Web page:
Everybody can identify with these words. They were written by Supreme Court Justice Anthony Kennedy, writing for the majority 5-4 decision. Whether or not one agrees with the role of the Supreme Court in this regard, legal same-sex marriage was increasingly spreading across America. And, as long as government, alone, ruled on who could obtain a marriage license, then the Supreme Court wasn’t overstepping its bounds to validate everybody’s equal access to their constitutional rights. 

Since last June, same-sex couples have come out to join us as increasingly equal members of society who have the right to marry everywhere, including Texas.  While struggles still persist, national polls are timely barometers of large support across the nation.

What does Judaism say about it all? First and foremost, a Talmudic rule instructs us, “Dinah d’malchuta dina,” the law of the land is the law. On a purely legal basis, Jewish leaders are obligated to obey the law of the land in which we live. Our duty is to accept their ruling in ways that are consistent with Reform Judaism at Beth Israel. Some background is appropriate.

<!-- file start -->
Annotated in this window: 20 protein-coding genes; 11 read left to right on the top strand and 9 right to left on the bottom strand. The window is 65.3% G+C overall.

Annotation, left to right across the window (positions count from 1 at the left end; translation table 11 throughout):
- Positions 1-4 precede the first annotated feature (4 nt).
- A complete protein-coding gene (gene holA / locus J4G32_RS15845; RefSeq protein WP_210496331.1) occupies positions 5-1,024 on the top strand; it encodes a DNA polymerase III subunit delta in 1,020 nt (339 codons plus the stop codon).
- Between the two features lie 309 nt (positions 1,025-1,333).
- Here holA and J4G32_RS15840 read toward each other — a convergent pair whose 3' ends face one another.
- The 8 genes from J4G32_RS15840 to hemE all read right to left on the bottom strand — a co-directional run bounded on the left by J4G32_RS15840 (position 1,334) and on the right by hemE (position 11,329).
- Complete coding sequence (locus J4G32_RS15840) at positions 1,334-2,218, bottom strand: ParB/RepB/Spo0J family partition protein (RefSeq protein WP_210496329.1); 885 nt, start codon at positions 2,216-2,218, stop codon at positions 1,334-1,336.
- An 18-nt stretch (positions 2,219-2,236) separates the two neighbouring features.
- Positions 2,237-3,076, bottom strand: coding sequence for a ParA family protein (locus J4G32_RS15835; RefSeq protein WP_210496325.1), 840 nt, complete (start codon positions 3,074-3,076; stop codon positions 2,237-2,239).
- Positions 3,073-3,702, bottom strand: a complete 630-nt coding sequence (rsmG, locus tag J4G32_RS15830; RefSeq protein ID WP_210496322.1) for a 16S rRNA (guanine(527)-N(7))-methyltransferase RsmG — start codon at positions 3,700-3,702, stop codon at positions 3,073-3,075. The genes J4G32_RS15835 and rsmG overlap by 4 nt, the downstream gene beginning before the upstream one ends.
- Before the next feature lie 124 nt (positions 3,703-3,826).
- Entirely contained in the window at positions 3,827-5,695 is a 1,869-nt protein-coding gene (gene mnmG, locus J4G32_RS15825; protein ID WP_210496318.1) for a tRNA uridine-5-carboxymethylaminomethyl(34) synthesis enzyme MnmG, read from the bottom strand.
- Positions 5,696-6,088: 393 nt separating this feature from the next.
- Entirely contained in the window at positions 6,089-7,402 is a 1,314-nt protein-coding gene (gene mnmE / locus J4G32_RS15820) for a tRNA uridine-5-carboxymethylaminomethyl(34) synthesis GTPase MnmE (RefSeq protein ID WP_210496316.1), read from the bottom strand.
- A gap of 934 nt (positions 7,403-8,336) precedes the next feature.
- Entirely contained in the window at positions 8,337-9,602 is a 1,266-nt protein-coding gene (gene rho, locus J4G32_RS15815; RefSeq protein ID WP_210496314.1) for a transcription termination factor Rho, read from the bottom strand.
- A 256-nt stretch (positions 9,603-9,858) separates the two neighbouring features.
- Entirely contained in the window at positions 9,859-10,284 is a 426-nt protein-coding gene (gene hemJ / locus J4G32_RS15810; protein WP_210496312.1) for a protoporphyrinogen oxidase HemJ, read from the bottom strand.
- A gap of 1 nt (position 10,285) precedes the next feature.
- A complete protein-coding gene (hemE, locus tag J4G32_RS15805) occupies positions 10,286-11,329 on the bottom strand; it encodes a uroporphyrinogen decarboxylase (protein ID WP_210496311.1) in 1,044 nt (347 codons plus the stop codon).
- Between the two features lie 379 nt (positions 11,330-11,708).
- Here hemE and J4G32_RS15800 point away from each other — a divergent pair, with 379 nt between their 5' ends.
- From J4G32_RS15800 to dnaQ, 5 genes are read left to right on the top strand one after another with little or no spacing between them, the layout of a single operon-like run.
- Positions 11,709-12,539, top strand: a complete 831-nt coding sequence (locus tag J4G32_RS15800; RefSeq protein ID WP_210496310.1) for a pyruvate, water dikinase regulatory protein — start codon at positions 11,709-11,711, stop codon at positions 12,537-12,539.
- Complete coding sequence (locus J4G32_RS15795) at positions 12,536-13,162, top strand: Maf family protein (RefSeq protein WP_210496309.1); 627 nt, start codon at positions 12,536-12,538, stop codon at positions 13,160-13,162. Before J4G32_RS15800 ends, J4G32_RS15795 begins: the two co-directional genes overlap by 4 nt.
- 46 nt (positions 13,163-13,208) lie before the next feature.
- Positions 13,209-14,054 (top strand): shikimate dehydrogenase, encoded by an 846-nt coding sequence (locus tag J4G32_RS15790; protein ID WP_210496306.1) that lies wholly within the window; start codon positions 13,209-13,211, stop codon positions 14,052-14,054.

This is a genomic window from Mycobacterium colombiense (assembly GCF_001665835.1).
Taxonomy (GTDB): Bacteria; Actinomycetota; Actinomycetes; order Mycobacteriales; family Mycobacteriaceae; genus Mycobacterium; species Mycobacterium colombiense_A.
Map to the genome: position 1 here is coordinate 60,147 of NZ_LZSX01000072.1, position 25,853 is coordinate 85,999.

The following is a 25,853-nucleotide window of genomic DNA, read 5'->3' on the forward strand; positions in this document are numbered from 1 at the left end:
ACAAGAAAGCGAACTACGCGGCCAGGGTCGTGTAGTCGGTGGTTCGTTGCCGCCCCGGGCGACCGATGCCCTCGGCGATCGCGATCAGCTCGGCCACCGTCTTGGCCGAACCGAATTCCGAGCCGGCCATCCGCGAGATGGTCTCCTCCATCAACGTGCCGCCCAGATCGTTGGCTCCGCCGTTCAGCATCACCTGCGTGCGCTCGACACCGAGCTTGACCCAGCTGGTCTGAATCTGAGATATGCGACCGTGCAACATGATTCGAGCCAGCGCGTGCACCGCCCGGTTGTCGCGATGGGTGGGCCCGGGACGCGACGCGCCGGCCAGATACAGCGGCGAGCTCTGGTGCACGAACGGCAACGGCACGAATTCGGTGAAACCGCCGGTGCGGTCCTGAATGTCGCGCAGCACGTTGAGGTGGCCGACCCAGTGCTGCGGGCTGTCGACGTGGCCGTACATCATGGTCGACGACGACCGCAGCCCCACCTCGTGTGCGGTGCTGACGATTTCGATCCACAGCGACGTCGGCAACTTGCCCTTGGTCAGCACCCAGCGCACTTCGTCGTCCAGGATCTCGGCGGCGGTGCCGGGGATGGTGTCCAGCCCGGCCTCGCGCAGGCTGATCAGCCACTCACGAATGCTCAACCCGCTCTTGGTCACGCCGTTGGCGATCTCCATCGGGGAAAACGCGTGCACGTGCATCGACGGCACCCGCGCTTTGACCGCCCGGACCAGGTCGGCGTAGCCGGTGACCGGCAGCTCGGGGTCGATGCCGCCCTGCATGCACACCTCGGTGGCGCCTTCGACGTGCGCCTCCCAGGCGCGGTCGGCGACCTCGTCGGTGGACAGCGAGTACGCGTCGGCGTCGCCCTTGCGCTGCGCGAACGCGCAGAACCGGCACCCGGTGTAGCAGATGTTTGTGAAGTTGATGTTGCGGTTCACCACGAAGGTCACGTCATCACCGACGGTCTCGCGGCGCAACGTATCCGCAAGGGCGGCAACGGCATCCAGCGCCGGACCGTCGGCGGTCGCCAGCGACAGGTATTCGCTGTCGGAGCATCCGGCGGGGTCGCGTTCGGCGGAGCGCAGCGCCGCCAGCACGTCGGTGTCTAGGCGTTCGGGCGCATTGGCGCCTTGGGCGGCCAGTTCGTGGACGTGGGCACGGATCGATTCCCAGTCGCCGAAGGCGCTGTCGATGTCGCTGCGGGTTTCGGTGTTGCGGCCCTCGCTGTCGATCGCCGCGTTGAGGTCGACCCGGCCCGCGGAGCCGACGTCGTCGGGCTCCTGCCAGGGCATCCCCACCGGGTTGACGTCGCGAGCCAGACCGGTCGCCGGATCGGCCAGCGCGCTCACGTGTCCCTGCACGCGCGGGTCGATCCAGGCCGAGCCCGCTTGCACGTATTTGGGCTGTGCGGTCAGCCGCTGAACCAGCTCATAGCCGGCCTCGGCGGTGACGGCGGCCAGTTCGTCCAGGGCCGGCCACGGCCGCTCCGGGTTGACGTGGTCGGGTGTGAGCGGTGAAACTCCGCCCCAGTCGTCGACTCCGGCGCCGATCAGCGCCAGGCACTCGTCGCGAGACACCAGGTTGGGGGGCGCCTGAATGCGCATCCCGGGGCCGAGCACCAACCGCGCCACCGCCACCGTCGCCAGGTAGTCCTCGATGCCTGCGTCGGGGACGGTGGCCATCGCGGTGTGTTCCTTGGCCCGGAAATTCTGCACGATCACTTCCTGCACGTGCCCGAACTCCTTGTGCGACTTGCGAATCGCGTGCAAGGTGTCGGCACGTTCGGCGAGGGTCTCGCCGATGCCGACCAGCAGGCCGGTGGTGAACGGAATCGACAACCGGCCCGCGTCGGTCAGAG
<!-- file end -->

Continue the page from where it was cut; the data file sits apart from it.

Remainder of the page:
Long before June 2015, the Reform Movement resolved and pressed lawmakers to recognize God’s handiwork in every human being, no matter their gender or sexual orientation.

In 1977, the CCAR (the Central Conference of American Rabbis), of which Rabbi Karff served as president 1989-1991, and I currently serve as a national board member, adopted a resolution calling for legislation calling for an end to discrimination against gays and lesbians.

In 1990, while Rabbi Karff was president, the CCAR endorsed a position paper urging “all rabbis, regardless of sexual orientation, be accorded the opportunity to fulfill the sacred vocation that they have chosen.” The committee endorsed the view that “all Jews are religiously equal regardless of their sexual orientation.”